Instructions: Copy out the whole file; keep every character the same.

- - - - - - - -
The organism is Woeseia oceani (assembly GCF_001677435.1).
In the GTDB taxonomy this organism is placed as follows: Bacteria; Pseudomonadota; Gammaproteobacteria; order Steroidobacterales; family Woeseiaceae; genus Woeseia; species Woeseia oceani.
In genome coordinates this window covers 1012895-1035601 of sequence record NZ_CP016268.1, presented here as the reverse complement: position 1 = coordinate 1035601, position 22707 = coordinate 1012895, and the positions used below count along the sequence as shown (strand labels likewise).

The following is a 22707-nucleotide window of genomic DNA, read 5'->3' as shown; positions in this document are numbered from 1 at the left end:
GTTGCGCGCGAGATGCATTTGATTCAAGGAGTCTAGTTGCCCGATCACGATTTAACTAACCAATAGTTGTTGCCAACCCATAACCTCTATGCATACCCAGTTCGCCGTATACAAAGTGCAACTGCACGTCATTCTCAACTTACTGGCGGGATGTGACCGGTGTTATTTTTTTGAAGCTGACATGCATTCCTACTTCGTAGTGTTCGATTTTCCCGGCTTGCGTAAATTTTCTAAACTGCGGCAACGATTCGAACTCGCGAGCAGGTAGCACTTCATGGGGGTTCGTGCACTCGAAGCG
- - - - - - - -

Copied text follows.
The organism is Woeseia oceani (assembly GCF_001677435.1).
In the GTDB taxonomy this organism is placed as follows: Bacteria; Pseudomonadota; Gammaproteobacteria; order Steroidobacterales; family Woeseiaceae; genus Woeseia; species Woeseia oceani.
In genome coordinates this window covers 1012895-1035601 of sequence record NZ_CP016268.1, presented here as the reverse complement: position 1 = coordinate 1035601, position 22707 = coordinate 1012895, and the positions used below count along the sequence as shown (strand labels likewise).

The following is a 22707-nucleotide window of genomic DNA, read 5'->3' as shown; positions in this document are numbered from 1 at the left end:
GTTGCGCGCGAGATGCATTTGATTCAAGGAGTCTAGTTGCCCGATCACGATTTAACTAACCAATAGTTGTTGCCAACCCATAACCTCTATGCATACCCAGTTCGCCGTATACAAAGTGCAACTGCACGTCATTCTCAACTTACTGGCGGGATGTGACCGGTGTTATTTTTTTGAAGCTGACATGCATTCCTACTTCGTAGTGTTCGATTTTCCCGGCTTGCGTAAATTTTCTAAACTGCGGCAACGATTCGAACTCGCGAGCAGGTAGCACTTCATGGGGGTTCGTGCACTCGAAGCG